Desperate attempts were being made last night by the Government to salvage the National Children’s Hospital, after plans for the long-awaited facility descended into a shambles.
Taoiseach Enda Kenny, who singled out the €650m development as a priority in his address to the nation last December, insisted it would go ahead and within the Coalition’s lifetime despite An Bord Pleanála’s refusal of planning permission likely adding years to the project’s 2016 completion target.
Tánaiste Eamon Gilmore, meanwhile, said he would consider a Fianna Fáil proposal for radical legislation to allow the Government overrule the board.
However, while ministers were bullish about the progress of the hospital, privately there was anger that it had gone so far only to be rejected so completely.
James Reilly, the health minister, has set up a review body under former HSE chairman Frank Dolphin to examine the board’s 132-page report and the reasons for refusal.
Pre-planning consultations were to have taken place with board representatives to iron out potential problems before they arose.
However, it appears the only discussions were about whether the project satisfied the criteria for direct submission to the board under the Strategic Infrastructure Act as a fast-track mechanism that allowed it to avoid consideration by Dublin City Council first.
It is felt more detailed consultations would have made clear that the scale of the 16-storey structure would contravene all planning guidelines and development plans for the area around the Mater Hospital campus in Dublin and had little chance of success.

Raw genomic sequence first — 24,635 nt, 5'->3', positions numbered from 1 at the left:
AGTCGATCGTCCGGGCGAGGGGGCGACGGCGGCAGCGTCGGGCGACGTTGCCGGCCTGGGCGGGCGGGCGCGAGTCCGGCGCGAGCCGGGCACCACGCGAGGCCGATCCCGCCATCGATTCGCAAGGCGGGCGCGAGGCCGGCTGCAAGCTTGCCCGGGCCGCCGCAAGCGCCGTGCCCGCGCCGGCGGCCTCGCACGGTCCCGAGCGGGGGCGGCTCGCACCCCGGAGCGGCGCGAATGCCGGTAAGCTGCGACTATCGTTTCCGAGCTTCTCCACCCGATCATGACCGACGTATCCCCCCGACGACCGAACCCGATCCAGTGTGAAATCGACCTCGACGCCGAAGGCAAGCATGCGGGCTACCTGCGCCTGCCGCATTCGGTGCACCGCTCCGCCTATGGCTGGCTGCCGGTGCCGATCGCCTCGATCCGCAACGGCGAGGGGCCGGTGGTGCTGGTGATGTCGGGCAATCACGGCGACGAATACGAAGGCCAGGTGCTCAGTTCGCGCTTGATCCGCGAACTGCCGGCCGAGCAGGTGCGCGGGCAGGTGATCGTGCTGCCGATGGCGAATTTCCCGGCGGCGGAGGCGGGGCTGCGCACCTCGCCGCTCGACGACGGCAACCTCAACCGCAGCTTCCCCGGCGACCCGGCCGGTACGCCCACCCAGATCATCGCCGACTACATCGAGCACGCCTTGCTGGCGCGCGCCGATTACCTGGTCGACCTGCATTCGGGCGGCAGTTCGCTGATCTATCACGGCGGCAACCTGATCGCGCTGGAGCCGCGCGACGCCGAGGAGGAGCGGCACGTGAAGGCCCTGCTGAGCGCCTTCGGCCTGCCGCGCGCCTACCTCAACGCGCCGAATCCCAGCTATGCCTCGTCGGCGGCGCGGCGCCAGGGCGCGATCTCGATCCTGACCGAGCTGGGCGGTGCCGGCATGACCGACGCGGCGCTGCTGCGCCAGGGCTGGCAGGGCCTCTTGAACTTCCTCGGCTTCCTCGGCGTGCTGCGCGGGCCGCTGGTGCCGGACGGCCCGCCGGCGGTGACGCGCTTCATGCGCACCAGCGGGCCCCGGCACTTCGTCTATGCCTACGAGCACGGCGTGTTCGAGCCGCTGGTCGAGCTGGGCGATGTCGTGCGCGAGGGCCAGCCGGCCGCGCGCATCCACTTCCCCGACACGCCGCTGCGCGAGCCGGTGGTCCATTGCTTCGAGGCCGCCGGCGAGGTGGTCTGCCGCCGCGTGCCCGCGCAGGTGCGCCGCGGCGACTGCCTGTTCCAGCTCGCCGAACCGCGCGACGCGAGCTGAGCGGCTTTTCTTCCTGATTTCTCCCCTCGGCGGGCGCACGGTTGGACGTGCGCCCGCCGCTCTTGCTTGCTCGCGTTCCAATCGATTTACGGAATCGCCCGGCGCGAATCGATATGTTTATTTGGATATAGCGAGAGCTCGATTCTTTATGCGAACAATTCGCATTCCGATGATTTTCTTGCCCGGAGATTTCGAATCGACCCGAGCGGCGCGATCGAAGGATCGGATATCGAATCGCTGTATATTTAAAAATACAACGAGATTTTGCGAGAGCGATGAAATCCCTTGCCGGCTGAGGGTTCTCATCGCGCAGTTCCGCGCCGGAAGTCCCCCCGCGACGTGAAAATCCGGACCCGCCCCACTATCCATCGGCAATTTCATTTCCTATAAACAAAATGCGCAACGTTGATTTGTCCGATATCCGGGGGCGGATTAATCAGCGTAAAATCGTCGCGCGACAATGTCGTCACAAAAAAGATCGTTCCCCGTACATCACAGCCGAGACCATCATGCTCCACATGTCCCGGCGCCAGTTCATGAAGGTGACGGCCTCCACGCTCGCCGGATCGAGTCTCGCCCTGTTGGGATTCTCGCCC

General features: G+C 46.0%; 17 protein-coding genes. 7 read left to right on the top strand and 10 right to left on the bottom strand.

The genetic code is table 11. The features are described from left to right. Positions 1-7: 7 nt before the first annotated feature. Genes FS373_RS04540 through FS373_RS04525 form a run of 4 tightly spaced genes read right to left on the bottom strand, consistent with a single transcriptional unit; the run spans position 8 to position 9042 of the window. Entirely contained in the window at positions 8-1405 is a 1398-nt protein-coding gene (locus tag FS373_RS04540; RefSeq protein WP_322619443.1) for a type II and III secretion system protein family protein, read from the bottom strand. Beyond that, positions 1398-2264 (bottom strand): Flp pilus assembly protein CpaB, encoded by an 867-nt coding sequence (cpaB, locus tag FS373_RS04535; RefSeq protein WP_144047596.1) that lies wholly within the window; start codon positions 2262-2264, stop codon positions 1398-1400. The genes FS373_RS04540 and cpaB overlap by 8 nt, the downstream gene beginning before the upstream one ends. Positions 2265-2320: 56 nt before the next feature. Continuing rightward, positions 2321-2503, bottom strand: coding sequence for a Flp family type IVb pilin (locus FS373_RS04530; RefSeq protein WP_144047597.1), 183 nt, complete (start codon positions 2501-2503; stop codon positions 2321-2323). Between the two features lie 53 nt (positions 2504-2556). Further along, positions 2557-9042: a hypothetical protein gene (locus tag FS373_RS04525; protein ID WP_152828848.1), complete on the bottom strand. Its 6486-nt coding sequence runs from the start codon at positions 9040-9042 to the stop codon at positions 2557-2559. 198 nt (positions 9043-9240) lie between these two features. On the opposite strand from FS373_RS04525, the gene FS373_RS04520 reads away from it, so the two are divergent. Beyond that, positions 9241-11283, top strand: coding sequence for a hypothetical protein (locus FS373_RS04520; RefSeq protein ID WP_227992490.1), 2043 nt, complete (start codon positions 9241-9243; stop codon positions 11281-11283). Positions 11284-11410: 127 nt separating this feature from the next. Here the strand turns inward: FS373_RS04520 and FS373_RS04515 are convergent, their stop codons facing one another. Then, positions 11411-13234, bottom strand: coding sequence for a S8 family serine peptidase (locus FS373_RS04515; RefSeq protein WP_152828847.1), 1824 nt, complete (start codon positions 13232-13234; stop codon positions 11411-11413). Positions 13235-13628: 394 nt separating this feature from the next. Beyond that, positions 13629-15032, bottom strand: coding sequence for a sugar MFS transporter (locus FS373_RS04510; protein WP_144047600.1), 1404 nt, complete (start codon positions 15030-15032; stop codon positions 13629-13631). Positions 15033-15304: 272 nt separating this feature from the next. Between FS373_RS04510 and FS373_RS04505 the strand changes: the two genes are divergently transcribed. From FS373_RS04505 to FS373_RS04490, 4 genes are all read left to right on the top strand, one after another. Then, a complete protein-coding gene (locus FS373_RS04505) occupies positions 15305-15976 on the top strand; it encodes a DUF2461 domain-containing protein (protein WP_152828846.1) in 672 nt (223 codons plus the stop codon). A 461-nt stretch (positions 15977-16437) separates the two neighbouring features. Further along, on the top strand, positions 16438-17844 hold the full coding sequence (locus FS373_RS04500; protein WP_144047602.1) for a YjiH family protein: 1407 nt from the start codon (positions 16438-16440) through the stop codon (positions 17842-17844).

The planning board concluded: “The proposed development, by reason of its height, scale, form and mass, located on this elevated site, would result in a dominant, visually incongruous structure and would have a profound negative impact on the appearance and visual amenity of the city skyline.” It also cited concerns about traffic and parking at the congested inner city site.
Dr Reilly summoned architects involved to a meeting and said he was determined to see if the plans could be amended to secure permission. “This hospital will be built,” he said.
Campaigners for the hospital, which was to provide one state-of-the-art replacement for the existing hospitals in Crumlin, Temple St, and Tallaght, expressed bitter disappointment.
Louis Roden, chairman of the New Crumlin Hospital Group, said alternative sites should be examined with speed if the Mater site was out of the question. “We have spoken about it for 10 years and we are still talking. I am already half grey from this and we still haven’t turned a sod,” he said.
The New Children’s Hospital Alliance, which opposed the Mater location, said their concerns about the “woefully inadequate” site should have been heeded from the outset.
Developer Noel Smyth urged the Government to reconsider an offer he had previously made of a greenfield site close to the M50. He said he remained “ready and willing to serve” if he could be of help.
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